-       by the radical switch from intergovernmentalism to supranationalism;

-       by the intentional and carefully organized weakening of the meaning and cohesion of the original building blocks of European integration, of individual European countries;

-       by an overall, wide-ranging shift towards European governance;

-       by large-scale centralisation, additional anti-market regulation, standardization and harmonization of the whole continent.

In the past a spontaneously created, highly heterogeneous European continent flourished due to its diversity, to its non-uniformity, and to the existing and healthy systemic competition among countries. This changed when Europe became unified and artificially made uniform by a centrally organized governance and legislation. It led to the very disturbing economic outcomes we see around and to what is called a democratic deficit (or a lack of democratic accountability). I call it post-democracy.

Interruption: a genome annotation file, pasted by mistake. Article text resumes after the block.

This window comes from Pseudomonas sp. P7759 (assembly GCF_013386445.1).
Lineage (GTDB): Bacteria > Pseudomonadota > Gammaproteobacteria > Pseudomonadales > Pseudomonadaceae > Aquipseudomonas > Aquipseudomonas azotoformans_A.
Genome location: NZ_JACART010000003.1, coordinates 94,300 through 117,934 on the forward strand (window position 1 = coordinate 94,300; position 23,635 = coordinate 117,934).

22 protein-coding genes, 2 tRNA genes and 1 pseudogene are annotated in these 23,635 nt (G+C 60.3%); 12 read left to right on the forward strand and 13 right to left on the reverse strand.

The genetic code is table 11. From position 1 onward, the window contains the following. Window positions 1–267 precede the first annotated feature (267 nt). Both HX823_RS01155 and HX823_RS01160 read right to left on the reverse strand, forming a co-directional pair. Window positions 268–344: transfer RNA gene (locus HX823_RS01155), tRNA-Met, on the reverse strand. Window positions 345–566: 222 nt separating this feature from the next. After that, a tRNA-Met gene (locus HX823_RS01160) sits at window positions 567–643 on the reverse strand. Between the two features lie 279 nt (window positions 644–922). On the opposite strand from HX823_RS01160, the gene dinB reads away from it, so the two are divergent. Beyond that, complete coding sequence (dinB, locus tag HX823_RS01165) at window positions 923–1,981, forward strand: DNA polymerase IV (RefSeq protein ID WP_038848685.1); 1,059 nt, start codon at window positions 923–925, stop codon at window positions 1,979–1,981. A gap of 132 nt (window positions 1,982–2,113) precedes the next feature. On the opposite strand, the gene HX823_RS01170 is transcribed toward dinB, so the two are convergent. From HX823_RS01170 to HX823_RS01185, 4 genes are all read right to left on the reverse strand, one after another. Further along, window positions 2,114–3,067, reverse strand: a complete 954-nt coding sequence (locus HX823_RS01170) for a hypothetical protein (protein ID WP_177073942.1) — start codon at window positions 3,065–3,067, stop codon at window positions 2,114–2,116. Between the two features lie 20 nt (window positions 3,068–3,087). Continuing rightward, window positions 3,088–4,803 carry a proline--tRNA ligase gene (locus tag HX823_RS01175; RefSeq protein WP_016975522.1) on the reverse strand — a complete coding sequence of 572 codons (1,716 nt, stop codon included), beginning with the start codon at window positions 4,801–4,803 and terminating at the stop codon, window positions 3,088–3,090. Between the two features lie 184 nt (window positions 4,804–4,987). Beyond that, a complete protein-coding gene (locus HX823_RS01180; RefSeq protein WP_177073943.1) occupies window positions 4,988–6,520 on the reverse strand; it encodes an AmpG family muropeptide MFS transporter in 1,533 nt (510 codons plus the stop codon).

The present-day institutional uniformity turned into a straitjacket which keeps blocking all kinds of positive human activities. The most important moment in this process was the establishment of the European Monetary Union and the introduction of one currency in a group of originally 12, now 17 countries that evidently do not form what the economists call an optimal currency area. The undergoing Eurozone sovereign debt crisis is an inevitable consequence of one currency, one exchange rate, and one interest rate for countries with very diverse economic parameters. The political decision, and it was a strictly and exclusively political decision, in favour of this arrangement was taken without almost any attention being paid to the existing economic fundamentals.

The economists know that non-optimal, which means wrongly constructed monetary unions are costly and do not last long. Such arrangements may be – hypothetically – ‘saved’ by a high degree of solidarity among their members and by huge fiscal transfers, but

-       there is no and there can’t be any truly authentic feeling of solidarity in Europe (which existed, for example, inGermanyafter its unification at the beginning of the 1990´s) and

-       there is no – from heavens falling – large volume of funds in the hands of the supranational political authorities to compensate the countries which are – because of their economic parameters – the victims of such an arrangement.